As i crossed the pad and heard the beep of my chip registering, i pressed play on my ipod.  I make mp3 tracks that have music themed for the parts of the race ( for example, starting with relax, to remind me to start slow ) , as well as a synthesized voice that counts off floors and times.  My goal was to do the first 69 floors at 10 seconds a floor, then the last 10 at 9 seconds floor, for a small closing sprint.  Again, much of that now seemed unlikely, but i was going to do my best.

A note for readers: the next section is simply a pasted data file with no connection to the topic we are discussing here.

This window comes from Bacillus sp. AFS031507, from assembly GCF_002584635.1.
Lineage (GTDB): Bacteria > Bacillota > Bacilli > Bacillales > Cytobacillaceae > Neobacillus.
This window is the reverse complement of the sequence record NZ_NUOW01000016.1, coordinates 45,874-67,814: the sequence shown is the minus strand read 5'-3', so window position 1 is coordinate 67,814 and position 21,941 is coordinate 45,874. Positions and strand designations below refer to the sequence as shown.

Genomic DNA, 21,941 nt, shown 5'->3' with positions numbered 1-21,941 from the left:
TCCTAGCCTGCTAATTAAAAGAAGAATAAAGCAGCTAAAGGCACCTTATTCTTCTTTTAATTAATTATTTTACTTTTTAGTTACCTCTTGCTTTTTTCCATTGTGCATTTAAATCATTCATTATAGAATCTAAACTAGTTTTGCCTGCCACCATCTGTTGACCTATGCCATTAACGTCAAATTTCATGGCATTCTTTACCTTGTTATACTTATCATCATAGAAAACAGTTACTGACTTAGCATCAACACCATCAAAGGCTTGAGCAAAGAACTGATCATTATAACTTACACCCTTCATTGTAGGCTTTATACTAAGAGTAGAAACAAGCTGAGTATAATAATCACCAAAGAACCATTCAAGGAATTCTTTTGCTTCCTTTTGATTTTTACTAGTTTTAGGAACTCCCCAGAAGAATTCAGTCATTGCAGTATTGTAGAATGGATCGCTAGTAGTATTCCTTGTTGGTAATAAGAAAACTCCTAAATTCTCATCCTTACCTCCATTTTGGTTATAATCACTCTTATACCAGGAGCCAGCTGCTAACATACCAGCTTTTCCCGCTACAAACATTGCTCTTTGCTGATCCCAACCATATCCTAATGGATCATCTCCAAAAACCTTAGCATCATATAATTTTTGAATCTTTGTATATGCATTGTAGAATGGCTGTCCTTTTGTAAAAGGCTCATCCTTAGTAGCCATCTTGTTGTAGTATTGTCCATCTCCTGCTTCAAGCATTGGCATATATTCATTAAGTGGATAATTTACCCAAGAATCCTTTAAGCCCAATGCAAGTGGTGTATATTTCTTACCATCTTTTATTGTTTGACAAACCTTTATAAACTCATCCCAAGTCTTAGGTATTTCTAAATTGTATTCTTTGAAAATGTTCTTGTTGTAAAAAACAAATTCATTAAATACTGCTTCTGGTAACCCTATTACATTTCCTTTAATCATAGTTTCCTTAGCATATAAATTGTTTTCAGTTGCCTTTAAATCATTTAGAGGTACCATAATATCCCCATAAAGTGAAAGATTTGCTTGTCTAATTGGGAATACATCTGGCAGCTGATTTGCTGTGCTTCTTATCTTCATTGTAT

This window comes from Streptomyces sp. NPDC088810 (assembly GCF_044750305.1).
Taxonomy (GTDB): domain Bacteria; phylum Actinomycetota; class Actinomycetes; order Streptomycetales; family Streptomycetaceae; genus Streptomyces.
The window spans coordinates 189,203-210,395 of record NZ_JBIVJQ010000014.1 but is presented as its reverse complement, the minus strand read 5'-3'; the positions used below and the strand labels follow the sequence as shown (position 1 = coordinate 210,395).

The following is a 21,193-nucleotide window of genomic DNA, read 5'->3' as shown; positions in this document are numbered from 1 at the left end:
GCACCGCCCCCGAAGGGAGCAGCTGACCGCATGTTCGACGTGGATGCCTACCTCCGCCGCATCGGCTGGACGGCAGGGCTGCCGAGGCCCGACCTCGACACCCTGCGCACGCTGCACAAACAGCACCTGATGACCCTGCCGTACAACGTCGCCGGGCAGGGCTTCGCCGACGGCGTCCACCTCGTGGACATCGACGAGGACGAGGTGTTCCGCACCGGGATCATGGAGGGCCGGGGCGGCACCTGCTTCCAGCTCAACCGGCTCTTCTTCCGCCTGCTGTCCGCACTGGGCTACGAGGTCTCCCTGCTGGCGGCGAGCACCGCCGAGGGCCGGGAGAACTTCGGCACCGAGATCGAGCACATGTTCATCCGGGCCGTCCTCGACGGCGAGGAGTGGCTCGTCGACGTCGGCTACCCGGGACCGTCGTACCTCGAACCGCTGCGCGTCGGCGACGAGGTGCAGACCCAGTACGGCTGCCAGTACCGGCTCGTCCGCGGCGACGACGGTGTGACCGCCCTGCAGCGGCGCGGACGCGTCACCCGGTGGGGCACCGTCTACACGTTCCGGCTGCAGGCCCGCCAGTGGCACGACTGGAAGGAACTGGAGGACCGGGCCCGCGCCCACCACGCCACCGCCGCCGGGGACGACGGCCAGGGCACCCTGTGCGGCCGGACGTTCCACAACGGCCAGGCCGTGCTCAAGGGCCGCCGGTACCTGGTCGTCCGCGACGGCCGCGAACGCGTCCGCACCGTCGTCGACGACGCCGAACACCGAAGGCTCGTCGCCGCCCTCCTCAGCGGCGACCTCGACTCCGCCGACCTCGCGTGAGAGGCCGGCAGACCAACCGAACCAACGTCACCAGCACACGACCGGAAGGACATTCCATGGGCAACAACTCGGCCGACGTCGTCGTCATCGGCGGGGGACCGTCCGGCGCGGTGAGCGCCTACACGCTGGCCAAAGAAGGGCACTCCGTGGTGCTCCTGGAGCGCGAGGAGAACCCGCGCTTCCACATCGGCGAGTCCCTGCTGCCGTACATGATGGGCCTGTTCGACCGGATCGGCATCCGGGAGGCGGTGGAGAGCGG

Right away, i was behind, presumably because the first few floors were taller than the others.  Also, with the stress and distraction of my bib situation, i forgot to tuck my headphone cord into my shirt, so i promptly knocked my headphones off and nearly tripped over the cord.  Idiot.  I had to let go of the handrail and deal with this situation, but kept climbing as i put the headphones back on and looped the loose cord around my neck, hoping it wouldn’t somehow tighten and cut off my air.  I was nearly a floor behind, but put on a surge and caught up.  I had decided beforehand not to let myself fall off my pace unless i was physically incapable of keeping it up. Maybe i would burn out at 15, but i didn’t want to be cursing myself at 70 for being 5 floors behind with fresh legs.